Mailing List:2002-08-19 12, Re: Whitney blankets, by William G. Whitney

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Mailing List Archives > 2002-08-19 12, Re: Whitney blankets, by William G. Whitney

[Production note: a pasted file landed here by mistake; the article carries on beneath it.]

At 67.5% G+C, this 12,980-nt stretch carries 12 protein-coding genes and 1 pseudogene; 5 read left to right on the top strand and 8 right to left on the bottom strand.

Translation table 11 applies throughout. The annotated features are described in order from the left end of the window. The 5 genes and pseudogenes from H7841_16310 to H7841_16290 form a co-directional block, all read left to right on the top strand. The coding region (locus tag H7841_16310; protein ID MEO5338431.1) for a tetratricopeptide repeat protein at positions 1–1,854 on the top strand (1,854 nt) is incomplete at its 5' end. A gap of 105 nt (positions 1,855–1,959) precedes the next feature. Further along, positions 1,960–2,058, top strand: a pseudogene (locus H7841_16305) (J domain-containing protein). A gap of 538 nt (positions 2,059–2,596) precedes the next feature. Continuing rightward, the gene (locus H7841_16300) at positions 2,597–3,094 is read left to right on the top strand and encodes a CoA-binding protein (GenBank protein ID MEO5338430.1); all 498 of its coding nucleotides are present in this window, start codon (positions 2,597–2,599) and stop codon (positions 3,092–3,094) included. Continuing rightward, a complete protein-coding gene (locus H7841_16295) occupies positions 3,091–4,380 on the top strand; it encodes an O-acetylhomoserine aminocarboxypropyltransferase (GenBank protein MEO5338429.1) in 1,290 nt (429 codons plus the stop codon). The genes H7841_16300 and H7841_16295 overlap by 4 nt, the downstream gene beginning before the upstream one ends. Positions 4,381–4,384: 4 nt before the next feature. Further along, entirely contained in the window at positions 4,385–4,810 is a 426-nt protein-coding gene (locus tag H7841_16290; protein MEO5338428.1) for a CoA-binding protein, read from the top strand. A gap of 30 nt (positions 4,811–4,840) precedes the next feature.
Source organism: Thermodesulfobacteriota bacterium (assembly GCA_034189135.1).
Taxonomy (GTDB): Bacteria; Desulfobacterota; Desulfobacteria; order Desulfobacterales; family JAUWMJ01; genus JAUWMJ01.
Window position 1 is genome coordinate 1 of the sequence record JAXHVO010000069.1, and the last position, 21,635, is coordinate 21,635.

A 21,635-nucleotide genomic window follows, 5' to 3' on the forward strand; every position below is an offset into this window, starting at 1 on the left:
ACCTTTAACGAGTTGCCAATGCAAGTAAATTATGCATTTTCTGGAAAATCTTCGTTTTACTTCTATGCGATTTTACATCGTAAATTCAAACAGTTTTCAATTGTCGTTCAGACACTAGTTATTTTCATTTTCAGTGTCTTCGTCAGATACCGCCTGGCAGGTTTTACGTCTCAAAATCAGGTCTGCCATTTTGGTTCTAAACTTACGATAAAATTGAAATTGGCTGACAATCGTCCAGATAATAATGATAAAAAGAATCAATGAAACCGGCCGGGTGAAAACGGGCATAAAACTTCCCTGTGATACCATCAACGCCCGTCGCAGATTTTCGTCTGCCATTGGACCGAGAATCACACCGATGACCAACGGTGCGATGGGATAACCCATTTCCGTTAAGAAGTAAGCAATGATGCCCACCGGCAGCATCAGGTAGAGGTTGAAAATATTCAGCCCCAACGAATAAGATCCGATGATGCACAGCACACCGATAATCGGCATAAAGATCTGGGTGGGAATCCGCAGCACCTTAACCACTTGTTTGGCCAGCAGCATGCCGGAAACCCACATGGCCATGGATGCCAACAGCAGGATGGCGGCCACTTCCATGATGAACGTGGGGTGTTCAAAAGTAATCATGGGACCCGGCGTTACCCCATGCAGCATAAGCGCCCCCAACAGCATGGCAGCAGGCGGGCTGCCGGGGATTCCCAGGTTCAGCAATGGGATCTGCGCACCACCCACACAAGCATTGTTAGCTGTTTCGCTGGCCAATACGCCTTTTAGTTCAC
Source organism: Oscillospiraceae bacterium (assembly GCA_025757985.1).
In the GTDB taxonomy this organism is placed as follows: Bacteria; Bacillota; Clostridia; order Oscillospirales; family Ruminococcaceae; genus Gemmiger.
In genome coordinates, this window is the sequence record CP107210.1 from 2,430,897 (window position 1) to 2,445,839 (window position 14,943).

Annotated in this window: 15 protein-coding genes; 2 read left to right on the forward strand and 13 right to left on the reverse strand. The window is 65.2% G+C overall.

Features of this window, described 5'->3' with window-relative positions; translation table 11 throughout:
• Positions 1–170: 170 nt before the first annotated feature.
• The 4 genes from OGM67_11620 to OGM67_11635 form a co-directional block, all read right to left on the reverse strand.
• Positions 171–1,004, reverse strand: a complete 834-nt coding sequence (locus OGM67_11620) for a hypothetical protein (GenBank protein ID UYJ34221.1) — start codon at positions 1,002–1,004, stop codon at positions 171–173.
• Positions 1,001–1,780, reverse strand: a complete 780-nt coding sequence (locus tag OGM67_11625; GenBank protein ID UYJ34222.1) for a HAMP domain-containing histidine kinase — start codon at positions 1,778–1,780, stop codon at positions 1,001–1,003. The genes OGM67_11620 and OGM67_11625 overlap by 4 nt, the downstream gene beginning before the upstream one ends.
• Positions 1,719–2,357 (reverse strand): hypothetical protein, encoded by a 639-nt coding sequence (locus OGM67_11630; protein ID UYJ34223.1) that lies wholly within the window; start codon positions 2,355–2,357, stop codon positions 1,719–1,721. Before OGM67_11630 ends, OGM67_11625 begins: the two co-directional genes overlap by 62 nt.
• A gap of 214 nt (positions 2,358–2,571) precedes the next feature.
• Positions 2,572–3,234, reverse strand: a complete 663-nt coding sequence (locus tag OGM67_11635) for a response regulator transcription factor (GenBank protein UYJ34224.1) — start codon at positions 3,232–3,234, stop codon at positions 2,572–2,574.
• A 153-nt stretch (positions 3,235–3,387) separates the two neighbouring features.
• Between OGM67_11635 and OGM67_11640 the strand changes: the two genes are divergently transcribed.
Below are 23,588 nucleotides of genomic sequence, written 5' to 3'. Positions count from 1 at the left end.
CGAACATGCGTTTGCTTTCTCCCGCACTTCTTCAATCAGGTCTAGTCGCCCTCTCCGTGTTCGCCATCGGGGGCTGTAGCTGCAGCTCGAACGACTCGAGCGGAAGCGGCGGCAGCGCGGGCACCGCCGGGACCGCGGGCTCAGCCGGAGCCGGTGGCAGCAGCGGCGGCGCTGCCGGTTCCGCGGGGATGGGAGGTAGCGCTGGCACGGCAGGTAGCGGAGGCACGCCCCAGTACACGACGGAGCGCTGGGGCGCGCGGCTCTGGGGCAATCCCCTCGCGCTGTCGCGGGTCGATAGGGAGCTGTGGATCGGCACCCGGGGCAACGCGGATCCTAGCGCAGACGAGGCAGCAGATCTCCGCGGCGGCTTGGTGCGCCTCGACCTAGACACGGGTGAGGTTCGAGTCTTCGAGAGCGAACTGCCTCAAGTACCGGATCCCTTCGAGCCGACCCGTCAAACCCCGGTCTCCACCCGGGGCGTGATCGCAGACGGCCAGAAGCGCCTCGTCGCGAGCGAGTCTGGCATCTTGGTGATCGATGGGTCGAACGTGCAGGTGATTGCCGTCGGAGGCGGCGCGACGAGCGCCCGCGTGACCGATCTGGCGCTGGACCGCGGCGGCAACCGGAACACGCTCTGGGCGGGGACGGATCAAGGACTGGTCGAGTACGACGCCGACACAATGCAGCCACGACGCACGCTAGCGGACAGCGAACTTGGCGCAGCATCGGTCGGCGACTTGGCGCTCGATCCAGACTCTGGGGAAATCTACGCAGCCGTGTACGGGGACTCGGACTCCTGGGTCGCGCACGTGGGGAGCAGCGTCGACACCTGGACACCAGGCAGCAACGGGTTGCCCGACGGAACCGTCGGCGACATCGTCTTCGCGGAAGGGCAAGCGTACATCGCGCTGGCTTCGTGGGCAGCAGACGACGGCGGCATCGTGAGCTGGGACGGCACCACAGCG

From: "Bill Whitney" <wwhitney -at- telusplanet.net> Subject: Re: [WHITNEY-L] Whitney blankets Date: Mon, 19 Aug 2002 22:25:00 -0600 References: <200208191022.g7JAMFxO006611@lists5.rootsweb.com> <004101c24785$1b12e200$f20e55d8@Kaosrus> The Witney blanket is actually named after the town of WITNEY, in Oxfordshire county, England. As far as I can determine from actually visiting the town and purchasing some of their famous blankets, there is no connection between the name of the town and the Whitney family. There are intriguing "links" to the Whitney name of course, in that the name of the town was possibly named after Witta's island (Witta being a famous chieftan) and this sounds just like a possible reason for the Whitney name. But this is not proof of a connection. Their town history book also reaffirns this fact, in a negative way, by not mentioning any connection. The famous WITNEY blanket goes back a long way. The Witney town history states that wool was important here since the 12th century. King Henry III was said to have bought clothes in Witney in 1221, so they must have become quite good at the job by then. The blankets were traded to the natives in Canada during the fur trade and they greatly valued the thick wool, which they sewed into robes or just wore as blankets. The company manufactured both duffel blankets and point blankets and the duffel version was very pooppular with the natives. The traders themselves cut them up and tailored them into handsome coats. They became called "Hudson's Bay Blankets" after a while and are still called that today. But having seen the original and what is now sold as "Hudson's Bay Blankets" in Canada, I can tell you that the imitation is a very poor shadow of the original. These blankets, when made in white with coloured stripes became famous in stories and paintings of the fur trade. Actually the wool was an offwhite, yellowish colour and the stripes were in green, yellow, red and black (actually indigo). Because of this long running trade, the company started putting an Indian Chief logo on their blankets, I don't know when it started. That is how to recognise the original blanket today from the cheap imitations. The original blankets are not cheap but they will last a long long time if cared for. The original blankets come in several weights and each grade in indicated by dark bars sewn into the side of the blankets. The bars are dotted lines about 5 inches long and spaced every inch or so, and are called "points" So, an eight point WITNEY blanket is the ultimate heavy weight wool blanket, the lighter weights being 6 point, 4 point, etc. The company that we bought the blankets from was called R.N. Peace and Company, 103 High Street, Witney, Oxon, telephone (0993) 2434 and they probably have a different phone number today. W.G. Whitney ----- Original Message ----- From: "Whitney Price" <kaosrus -at- gbronline.com> To: <WHITNEY-L -at- rootsweb.com> Sent: Monday, August 19, 2002 7:34 AM Subject: [WHITNEY-L] Whitney blankets > I have a wool Whitney blanket that my grandmother brought back from England > in the 1950s in deference to our Whitney line (back to John and Elinor). > The company is in Herefordshire, if I recall (I just looked for the blanket > to confirm and can't find it!). The town is ALL ABOUT blankets--real > company town. The company has been making blankets since I think the 17th > century and is the oldest continually-in-business blanket company in the > world. Its success is attributed to the river (Wye?) and its water. My > blanket is waffle-weaved and has satin binding, but Whitney also made trade > blankets ala' Pendleton Hudson Bay. Whitney blankets are still hot with the > re-enactment crowds because it would be a brand authentic to earlier > centuries. There is a website that explains the history (and you can find > all the mistakes in my email!) if you search on "whitney blanket"--you'll > also get many re-enactors' sites. You can also search the town in England > where they are made (once you figure that out! Dang--where IS that > blanket?) and read all about the history. > > Whitney Price (namesake ggg-mother Mary Fletcher Whitney--any cousins out > there?) > Tulsa, OK, USA > >


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